Skeletal maturation diminished the bone formation response to loading independent of sclerostin

Both genotypes were less mechanoresponsive (in terms of volume and area of newly mineralized bone in response to loading) in adult compared to young mice (Fig. 3, effect of (f) age & loading p < 0.002). For example, the load-induced percent increase in MV/BVday0–15 was greater in young (+143%) compared to adult (+39%) LC as well as for young (+207%) compared to adult (+87%) SostKO mice (Fig. 3). A subanalysis examining the interlimb difference showed that within both genotypes, the relative MV/BVday0–15 and relative MS/BSday0–15 were significantly greater in young compared to adult. In Sost KO mice, maturation diminished the bone formation response to loading in the periosteal cortical bone (Ps.BFR/BS: −34%, Ps.MAR: −35%) (p < 0.046, Fig. 5) and therefore the overall bone formation response (MV/BVday0–15: −75% and MS/BSday0–15: −46%) (p < 0.011, Fig. 3). Interestingly there was no difference in mechanoresponse to loading at the endocortical surface between young and adult Sost KO mice; relative (interlimb) endocortical bone formation histomorphometric indices were similar. Whereas the relative Ec.BFR/BS was (−62%) significantly lower in adult compared to young LC mice (Fig. 5). Age significantly affected Sost expression in LC mice as well as Wnt target genes Lef1 and Axin2 expression in Sost KO and LC mice (Fig. 6C). Interestingly, the expression of Lef1 at the 24 hr time point was significantly lower in both the loaded and control limbs of adult compared to young Sost KO mice. At the 3 and 8 hr time points, Axin2 expression was significantly greater in both the loaded and control limbs of adult compared to young Sost KO mice. We also observed a significantly greater Dkk1 expression at 24 hrs in the control limbs of young compared to adult Sost KO mice. Lastly, we measured a significantly lower Sost expression at 3 hrs in the control limb of adult compared to young LC mice.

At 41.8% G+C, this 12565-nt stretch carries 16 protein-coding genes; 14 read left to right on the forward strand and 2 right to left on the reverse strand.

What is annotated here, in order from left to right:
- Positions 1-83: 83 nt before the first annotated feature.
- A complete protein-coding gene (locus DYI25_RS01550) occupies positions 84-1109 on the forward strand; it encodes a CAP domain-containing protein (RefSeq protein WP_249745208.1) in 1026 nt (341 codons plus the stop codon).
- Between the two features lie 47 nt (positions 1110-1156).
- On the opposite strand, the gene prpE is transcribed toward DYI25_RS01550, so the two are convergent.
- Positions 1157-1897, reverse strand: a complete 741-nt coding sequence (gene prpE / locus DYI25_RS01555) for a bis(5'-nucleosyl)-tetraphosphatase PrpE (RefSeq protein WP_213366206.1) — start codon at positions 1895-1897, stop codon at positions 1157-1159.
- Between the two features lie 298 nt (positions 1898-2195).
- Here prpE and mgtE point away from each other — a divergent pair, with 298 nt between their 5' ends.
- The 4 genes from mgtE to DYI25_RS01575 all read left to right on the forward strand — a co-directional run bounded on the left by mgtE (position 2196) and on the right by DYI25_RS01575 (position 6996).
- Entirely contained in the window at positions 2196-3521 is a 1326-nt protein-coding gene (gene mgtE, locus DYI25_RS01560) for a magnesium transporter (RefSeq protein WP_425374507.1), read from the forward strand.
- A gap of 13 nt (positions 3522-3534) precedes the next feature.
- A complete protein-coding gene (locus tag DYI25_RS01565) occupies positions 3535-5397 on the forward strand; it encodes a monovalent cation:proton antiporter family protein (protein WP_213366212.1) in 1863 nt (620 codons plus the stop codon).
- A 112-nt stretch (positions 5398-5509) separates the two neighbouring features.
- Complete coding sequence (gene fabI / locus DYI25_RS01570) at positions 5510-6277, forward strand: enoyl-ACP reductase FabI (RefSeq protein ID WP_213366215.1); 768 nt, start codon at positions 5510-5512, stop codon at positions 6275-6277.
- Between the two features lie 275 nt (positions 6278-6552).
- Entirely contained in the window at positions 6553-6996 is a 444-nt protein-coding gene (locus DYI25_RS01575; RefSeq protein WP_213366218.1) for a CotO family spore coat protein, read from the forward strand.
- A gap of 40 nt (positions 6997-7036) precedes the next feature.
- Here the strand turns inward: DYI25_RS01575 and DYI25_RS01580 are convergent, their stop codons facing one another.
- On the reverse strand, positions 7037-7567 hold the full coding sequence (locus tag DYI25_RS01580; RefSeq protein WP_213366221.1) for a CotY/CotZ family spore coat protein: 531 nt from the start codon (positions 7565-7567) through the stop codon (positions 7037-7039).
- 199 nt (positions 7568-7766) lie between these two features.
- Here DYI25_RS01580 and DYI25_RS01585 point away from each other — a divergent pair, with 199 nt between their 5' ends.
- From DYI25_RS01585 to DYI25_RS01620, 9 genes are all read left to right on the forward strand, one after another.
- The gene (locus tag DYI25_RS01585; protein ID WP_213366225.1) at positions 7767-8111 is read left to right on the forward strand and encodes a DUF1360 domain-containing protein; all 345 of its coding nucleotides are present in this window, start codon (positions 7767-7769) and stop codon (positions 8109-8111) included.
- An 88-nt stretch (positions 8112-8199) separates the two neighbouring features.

Sost deficiency and maturation altered bone formation, resorption and gene expression in the nonloaded control tibia

The control tibia of adult LC mice was larger than the control tibia of young LC mice according to microCT parameters: Ct.Ar: +14%, T.Ar: +11%, Ct.Th: +8% (p < 0.017, Fig. 2, Table 1). However, dynamic histomorphometry and 3D morphometry data showed that less newly mineralized bone was formed (e.g. Ec.MS/BS: −48%, Ps.MS/BS: −47%, MV/BVday0–15: −19%, p < 0.044) and more bone was resorbed (ES/BSday0–15: +11.5%, p = 0.002 and EV/BVday0–15: +2.2%, p = 0.001) in control limbs of adult compared to young LC mice over the 15 day experimental period (Figs. 35).

Control limbs from adult Sost KO mice also had significantly greater cortical bone parameters than young Sost KO mice (Ct.Ar: +43%, T.Ar: +23%, Ct.Ar/T.Ar: +16%, Ct.Th: +26%) (p = 0.001, Fig. 2, Table 1). Similar to the LC mice, bone resorption indices were higher (EV/BVday0–15: +1.4%, ES/BSday0–15: +4.7%, p = 0.001) and formation indices lower (e.g. MV/BVday0–15: −1%, p < 0.02) in control limbs from adult compared to young Sost KO mice (Figs 35).